Complicated explanations aside, everyone NEEDS to experiment with skids in a parking lot or something under all conditions and preferably in various different cars. I can't explain it like nereth can, but after 6 years of fucking around in everything from 2 ton RWD monsters to civics, I trust myself to react correctly. I haven't fucked up a skid-correction or drift (accidental or otherwise) since 3+ years ago when I was practicing in an RX7 in 1 foot of snow. The key things here are PRACTICE and experience!

Rocko
04-02-2009, 05:20 PM
Parking lots? Fuck that. I learned how to control a skid when I threw my mom's FWD Matrix around a 90 degree gravel-covered turn at 45 mph. Yes, FWD cars CAN skid.

And that's why my parents don't let me borrow their cars anymore. :D

Alamo
04-02-2009, 06:36 PM
I typed out my own version but was just confusing unless you were me so lol found this and this is a pretty good breakdown of scenarios ect...


What's the best way not to get into a skid? Avoid it in the first place! One of the best ways to avoid trouble on the road (not just skids) is to drive smoothly. True professionals drive so seamlessly that you do not feel anything when they shift, turn, or brake. Plan ahead, watch carefully, and slow down, especially if you are unfamiliar with the road. Skids almost always happen because the vehicle was running too fast for conditions.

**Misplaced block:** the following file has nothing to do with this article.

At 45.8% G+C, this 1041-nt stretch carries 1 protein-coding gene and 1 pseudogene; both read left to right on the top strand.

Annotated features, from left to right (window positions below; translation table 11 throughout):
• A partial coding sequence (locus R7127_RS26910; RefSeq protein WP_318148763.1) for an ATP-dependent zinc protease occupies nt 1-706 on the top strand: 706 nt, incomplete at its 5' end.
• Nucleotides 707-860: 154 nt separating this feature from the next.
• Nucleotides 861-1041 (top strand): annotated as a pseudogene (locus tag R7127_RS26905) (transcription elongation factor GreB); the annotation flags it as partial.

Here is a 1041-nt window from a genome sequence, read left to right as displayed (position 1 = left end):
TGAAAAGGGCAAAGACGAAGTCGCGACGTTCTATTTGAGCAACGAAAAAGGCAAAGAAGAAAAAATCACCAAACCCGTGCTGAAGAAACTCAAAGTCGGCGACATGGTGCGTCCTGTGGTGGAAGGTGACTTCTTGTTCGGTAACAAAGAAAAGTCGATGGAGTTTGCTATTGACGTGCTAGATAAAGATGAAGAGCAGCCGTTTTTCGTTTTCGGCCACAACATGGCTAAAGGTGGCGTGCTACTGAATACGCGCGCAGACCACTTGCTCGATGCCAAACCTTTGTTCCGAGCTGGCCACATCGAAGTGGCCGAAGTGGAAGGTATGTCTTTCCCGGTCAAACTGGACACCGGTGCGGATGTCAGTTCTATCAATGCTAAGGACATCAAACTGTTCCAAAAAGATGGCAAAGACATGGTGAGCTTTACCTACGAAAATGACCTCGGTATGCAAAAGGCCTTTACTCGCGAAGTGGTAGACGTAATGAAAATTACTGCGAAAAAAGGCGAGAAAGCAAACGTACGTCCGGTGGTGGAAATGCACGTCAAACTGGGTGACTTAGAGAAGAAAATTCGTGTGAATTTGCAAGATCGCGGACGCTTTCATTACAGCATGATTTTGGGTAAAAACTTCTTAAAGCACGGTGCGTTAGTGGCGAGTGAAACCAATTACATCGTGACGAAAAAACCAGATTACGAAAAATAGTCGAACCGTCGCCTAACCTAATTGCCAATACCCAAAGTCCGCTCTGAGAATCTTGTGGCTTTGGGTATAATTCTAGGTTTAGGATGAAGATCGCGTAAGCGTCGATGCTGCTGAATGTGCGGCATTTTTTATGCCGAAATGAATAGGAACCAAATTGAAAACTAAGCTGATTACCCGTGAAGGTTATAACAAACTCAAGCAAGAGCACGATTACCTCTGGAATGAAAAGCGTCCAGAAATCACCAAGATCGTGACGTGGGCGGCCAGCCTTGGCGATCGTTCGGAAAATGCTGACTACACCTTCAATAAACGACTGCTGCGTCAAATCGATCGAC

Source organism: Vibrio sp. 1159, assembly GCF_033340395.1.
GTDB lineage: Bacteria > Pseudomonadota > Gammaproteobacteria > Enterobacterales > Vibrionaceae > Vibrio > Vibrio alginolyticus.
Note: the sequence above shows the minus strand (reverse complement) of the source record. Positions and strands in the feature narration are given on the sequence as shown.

Know How to Recover from a Skid Be careful when conditions might be slippery, as this is when most skids occur. But no matter what the road's surface condition is, skids are caused by driver error. Try to turn too sharply, enter a turn too quickly, or use excessive acceleration or braking, and you'll get the chance to practice skids! Keep your brakes maintained and properly adjusted, because a lateral imbalance in your brakes can cause or aggravate a skid.

There are two common types of skids. "Oversteer" (or fishtailing) occurs when your front wheels are taking a shorter path than desired and the rear-end breaks loose and fishtails. This is the result of power and side forces causing loss of traction on the rear wheels; there is too much power applied for the existing steering input and the resulting side forces cause the rear wheels to break free, often as a result of trying to accelerate out of a turn. "Understeer" (or plowing) occurs when you have too much steering input for the power you are applying (too sharp an angle between the tires and the direction of motion), and the front wheels skid ahead as a result.

Professional driving instructors advise a new way of teaching skid recovery, instead of the old rule, which was, "Turn into the skid." They say this "new" way is more understandable to non-professionals, but either way, they adamantly say the result is the same. This change was made because many folks didn't clearly understand what "turn into the skid" means.